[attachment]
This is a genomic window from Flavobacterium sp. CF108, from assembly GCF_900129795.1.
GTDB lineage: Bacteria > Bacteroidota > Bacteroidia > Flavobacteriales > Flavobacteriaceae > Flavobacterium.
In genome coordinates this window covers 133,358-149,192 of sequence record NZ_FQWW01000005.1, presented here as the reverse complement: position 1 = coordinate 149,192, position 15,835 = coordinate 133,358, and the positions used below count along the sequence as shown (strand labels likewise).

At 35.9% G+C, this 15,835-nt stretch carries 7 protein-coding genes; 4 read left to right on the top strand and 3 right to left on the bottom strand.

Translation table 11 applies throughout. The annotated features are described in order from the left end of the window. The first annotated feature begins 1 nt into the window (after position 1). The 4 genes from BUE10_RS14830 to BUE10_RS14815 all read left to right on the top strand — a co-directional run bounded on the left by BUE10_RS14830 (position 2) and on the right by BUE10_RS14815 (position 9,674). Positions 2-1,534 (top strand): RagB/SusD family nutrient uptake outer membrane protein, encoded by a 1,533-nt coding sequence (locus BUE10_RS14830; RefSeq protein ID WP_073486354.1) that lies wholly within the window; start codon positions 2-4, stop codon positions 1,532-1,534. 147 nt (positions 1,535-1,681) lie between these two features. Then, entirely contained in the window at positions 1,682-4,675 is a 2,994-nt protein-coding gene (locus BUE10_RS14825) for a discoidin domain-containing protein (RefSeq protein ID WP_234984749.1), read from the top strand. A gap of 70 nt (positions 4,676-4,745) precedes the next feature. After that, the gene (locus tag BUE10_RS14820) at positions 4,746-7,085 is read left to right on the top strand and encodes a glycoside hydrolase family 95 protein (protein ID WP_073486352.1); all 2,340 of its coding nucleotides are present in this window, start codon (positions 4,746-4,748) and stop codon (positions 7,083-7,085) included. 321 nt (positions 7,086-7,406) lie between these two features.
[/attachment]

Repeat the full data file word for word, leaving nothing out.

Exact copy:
This is a genomic window from Flavobacterium sp. CF108, from assembly GCF_900129795.1.
GTDB lineage: Bacteria > Bacteroidota > Bacteroidia > Flavobacteriales > Flavobacteriaceae > Flavobacterium.
In genome coordinates this window covers 133,358-149,192 of sequence record NZ_FQWW01000005.1, presented here as the reverse complement: position 1 = coordinate 149,192, position 15,835 = coordinate 133,358, and the positions used below count along the sequence as shown (strand labels likewise).

At 35.9% G+C, this 15,835-nt stretch carries 7 protein-coding genes; 4 read left to right on the top strand and 3 right to left on the bottom strand.

Translation table 11 applies throughout. The annotated features are described in order from the left end of the window. The first annotated feature begins 1 nt into the window (after position 1). The 4 genes from BUE10_RS14830 to BUE10_RS14815 all read left to right on the top strand — a co-directional run bounded on the left by BUE10_RS14830 (position 2) and on the right by BUE10_RS14815 (position 9,674). Positions 2-1,534 (top strand): RagB/SusD family nutrient uptake outer membrane protein, encoded by a 1,533-nt coding sequence (locus BUE10_RS14830; RefSeq protein ID WP_073486354.1) that lies wholly within the window; start codon positions 2-4, stop codon positions 1,532-1,534. 147 nt (positions 1,535-1,681) lie between these two features. Then, entirely contained in the window at positions 1,682-4,675 is a 2,994-nt protein-coding gene (locus BUE10_RS14825) for a discoidin domain-containing protein (RefSeq protein ID WP_234984749.1), read from the top strand. A gap of 70 nt (positions 4,676-4,745) precedes the next feature. After that, the gene (locus tag BUE10_RS14820) at positions 4,746-7,085 is read left to right on the top strand and encodes a glycoside hydrolase family 95 protein (protein ID WP_073486352.1); all 2,340 of its coding nucleotides are present in this window, start codon (positions 4,746-4,748) and stop codon (positions 7,083-7,085) included. 321 nt (positions 7,086-7,406) lie between these two features.